MARPAT desert is four separate shades of brown or tan. The first coat was a base color to cover the entire helmet. Then each of the following colors was applied using a stencil I made by hand:
The main challenge was getting the colors properly matched. Here's an early attempt:
And the same paintjob from another angle:
It seemed like every time I tried to mix paints to match the colors, the best I could manage was three out of four. The fourth one would always end up too green or too red or too light or too dark. I ended up repainting this helmet three times before I gave up and bought a kit with all of the proper federal-spec colored spraycans in it. If you need to make something in a US military digital camo scheme, the best price I've found on these kits was through Barre Army Navy. Look carefully, as they tend to sell closeout versions of this stuff (old stock I'm guessing) at half the price.
So once I had the exact right paint, I set to work on the fourth attempt at this paintjob. Here's three of the four colors:
Since I was having a hard time deciding if I had the different colors in the right proportions, I went ahead and painted all of the black parts by hand:
With that done, I went ahead and put on the fourth and final shade of brown (called "light coyote" if you wanted to know):
Once I was satisfied with the colors it was time to add the proper rank insignia:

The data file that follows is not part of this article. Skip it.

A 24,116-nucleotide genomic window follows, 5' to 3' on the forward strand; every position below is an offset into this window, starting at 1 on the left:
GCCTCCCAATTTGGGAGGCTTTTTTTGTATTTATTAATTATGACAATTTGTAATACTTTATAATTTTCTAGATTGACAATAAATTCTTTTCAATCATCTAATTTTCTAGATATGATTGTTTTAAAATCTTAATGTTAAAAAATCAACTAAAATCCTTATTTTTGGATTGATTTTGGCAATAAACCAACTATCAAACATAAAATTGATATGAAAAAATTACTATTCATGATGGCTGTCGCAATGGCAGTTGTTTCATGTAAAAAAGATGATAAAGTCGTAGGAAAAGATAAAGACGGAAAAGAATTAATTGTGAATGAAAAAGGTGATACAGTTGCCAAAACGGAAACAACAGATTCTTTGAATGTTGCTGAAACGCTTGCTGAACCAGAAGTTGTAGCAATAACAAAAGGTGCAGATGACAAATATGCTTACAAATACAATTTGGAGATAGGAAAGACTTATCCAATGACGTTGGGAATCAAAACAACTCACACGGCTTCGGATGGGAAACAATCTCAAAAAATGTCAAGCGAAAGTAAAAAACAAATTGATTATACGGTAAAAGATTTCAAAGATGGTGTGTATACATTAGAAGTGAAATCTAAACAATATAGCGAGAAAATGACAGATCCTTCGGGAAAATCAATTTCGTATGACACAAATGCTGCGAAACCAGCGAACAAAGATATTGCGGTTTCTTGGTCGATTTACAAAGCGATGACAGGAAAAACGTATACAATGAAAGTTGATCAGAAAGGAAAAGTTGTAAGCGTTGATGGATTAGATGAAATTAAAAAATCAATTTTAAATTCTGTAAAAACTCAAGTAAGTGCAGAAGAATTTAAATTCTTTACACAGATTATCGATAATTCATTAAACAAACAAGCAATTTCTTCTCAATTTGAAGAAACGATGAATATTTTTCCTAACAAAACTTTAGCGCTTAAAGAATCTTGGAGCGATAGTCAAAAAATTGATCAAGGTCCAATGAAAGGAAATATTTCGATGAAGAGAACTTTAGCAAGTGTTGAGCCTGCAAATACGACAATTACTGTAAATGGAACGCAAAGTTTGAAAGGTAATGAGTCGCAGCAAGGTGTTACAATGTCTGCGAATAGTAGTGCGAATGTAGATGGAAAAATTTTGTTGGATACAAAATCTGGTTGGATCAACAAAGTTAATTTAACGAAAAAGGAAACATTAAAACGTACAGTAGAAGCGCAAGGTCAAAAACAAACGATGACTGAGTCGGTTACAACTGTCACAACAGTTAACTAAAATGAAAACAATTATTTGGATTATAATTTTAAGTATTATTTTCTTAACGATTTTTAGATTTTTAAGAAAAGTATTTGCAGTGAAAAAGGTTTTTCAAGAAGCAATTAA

You can't see it in the picture, but there's a large Eagle, Globe, and Anchor (EGA) logo on top of the bill.
The next step was to add the lettering and the little EGA's that show up in the camo pattern. Here's the lettering along the brim:
Toward the rear of the top you can see one of the little EGA's on the right (with "USMC" written below it):
Once the painting and detailing was done, the next step was to permanently install the visor and add some padding to the inside. Clamping the visor in place has long been a tricky proposition. In the constant quest to find a better way, this is what my last plan looked like:
I was halfway through wrestling this same collection of contraptions into place when my father stopped by the workshop, saw my huge clamping arrangement, and asked "why are you making that so difficult?"
A few minutes later, we had made these nifty little threaded arrangements* and used one of my less-good visor pulls to press the good visor in place inside the helmet:
With the visor clamped into place, the next trick was to use some cheap clay to caulk around the seam and make sure that none of the epoxy would dribble out all over the outside of the visor and my hard-earned paintjob:
That done, I gooped some epoxy around the bottom edge of the visor and waited for it to cure. Then I turned it over and gooped more epoxy on the top edge. Once it looked like everything was securely in place, it was time to remove the clamps* and mirror the visor:
While it looks great from the outside, it still isn't terribly comfortable to wear yet. That, and it's loose enough to make the wearer look like a bobblehead with even the slightest movement:
The padding isn't interesting enough to take pics of. Suffice it to say that it fits snugly now and it's a lot warmer to wear.
Once Sheryl gets it, I'll have her send me a couple of pics of her wearing it so I can post them too.
So there you have it.
*I'm just going to call them "Thorsson clamps" unless someone else already invented them and already has a name for them.